John Pilger has this to say about Harold Pinter who has been awarded the 2005 Noble Prize for Literature:
One of the reasons these mighty pirates have such a free reign is that the Anglo-American intelligentsia, notably writers, 'the people with voice' as Lord Macauley called them, are quiet or complicit or craven or twittering, and rich as a result. Thought-provokers pop up from time to time, but the English establishment has always been brilliant at de-fanging and absorbing them. Those who resist assimilation are mocked as eccentrics until they conform to their stereotype and its authorised views
The exception is Harold Pinter. The other day, I sat down to compile a list of other writers remotely like him, those 'with a voice' and an understanding of their wider responsibilites as writers. I scribbled a few names, all of them now engaged in intellectual and moral contortion, or they are asleep. The page was blank save for Pinter. Only he is the unquiet one, the untwitterer, the one with guts, who speaks out. Above all, he understands the problem.
Pilger has Pinter’s measure. Even to visit Harold Pinter’s web page is an exercise in political engagement.
It isn’t as though this guy is a pretentious literary esthete keen to yell abuse form the sidelines only when it seemed fashionable to do so. Pinter is one of the most significant English playwrights since the Second World War. Not noted for brazenly political plays, his loyalties -- to Kafka and Beckett -- can be read as a life long dedication to the underlying end product of political reality as it pans out in the everyday lives of all of us. The tension that inhabits the social space between each Pinter character is congealed in the politics that surrounds us. His "pauses" are pauses encouraged so often by social threat and confusion. His free form menace isn’t an absurd diagnosis created for dramatic effect,but for real.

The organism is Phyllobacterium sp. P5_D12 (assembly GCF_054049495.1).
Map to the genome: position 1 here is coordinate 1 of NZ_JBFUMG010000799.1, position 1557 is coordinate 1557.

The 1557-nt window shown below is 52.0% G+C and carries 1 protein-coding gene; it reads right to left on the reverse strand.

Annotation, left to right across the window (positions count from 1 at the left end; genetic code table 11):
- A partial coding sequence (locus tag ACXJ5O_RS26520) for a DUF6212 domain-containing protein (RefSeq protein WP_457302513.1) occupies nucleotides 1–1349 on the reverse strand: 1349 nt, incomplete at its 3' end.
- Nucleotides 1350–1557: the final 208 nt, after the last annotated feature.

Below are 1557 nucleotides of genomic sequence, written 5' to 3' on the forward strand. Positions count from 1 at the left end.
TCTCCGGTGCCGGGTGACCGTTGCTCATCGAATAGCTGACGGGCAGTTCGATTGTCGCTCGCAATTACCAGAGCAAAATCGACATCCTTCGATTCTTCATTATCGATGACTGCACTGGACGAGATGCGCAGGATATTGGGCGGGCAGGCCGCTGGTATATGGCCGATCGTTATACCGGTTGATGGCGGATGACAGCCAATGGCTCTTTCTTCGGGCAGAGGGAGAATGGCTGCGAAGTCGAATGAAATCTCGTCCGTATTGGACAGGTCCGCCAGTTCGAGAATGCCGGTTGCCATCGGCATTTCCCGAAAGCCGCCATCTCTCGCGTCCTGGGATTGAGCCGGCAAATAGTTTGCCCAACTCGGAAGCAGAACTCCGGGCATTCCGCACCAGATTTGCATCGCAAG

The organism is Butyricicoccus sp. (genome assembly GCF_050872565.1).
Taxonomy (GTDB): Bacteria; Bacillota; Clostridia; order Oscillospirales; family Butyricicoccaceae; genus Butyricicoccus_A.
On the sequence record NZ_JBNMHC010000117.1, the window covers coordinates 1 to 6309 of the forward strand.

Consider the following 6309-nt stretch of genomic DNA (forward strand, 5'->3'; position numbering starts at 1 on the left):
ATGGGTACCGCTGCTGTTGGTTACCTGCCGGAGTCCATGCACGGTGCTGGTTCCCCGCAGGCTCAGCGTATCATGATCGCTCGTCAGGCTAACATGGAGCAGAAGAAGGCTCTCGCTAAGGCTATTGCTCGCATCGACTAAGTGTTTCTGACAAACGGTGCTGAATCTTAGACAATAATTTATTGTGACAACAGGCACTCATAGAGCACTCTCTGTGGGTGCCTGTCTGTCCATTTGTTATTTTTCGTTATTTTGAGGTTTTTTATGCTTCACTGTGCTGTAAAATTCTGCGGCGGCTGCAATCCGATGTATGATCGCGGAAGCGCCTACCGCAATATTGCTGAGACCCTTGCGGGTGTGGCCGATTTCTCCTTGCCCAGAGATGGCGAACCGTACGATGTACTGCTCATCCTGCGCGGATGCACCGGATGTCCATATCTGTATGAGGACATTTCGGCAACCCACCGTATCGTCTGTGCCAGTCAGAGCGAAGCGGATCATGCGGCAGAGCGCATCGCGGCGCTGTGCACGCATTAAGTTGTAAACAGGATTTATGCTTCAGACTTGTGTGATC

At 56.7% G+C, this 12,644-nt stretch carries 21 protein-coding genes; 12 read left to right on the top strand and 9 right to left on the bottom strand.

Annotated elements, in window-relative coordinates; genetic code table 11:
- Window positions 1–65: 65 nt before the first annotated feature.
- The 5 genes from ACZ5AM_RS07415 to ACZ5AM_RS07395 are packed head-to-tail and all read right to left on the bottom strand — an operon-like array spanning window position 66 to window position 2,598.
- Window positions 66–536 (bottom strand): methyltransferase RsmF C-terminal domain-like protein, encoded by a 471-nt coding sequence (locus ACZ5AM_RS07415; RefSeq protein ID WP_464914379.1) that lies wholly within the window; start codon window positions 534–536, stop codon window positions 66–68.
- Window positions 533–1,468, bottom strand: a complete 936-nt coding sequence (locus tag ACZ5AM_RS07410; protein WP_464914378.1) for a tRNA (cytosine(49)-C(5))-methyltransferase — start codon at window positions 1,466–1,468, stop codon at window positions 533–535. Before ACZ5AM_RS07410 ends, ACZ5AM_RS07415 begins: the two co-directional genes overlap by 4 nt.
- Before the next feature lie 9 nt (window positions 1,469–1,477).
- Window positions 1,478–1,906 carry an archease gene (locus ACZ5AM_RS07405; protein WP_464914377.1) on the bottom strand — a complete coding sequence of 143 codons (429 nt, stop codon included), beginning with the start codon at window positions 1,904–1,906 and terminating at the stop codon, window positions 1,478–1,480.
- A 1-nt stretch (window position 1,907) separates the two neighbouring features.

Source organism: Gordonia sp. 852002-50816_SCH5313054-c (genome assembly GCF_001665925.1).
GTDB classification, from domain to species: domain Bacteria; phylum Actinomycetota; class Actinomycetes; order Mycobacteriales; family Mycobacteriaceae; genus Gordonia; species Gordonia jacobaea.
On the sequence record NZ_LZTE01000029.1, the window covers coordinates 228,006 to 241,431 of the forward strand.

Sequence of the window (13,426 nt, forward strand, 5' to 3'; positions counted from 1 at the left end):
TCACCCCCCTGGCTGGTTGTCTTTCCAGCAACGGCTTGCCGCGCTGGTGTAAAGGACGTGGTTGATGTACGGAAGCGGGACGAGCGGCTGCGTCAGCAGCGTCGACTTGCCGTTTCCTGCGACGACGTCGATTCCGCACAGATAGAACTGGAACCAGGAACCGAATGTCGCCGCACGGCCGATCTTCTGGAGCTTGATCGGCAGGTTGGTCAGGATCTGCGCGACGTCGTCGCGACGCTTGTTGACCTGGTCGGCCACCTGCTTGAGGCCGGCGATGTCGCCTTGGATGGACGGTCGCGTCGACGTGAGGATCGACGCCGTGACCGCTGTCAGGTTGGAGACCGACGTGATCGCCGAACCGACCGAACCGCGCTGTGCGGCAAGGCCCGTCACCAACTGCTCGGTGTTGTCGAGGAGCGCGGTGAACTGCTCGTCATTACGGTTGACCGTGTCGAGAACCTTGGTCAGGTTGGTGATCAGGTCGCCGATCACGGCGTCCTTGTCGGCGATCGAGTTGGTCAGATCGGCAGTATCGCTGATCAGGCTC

Pinter’s ear which has given us so much dramatic poetry -- with its own unique expressive cadence -- has not been wasted in the same obscurantism that one is offered by his forbears, Kafka or Beckett. While his characters may be both products and victims of an over-riding social cruelty, the confidence with which their creator engages the world of the rest of us, belies any crude attempt to read Pinter’s work as an unrelenting sentence. If any living writer expresses hope -- a hope engineered through our own collective activity -- it’s Harold Pinter. The rest, despite their erudition, often seem somewhat cowardly and apathetic.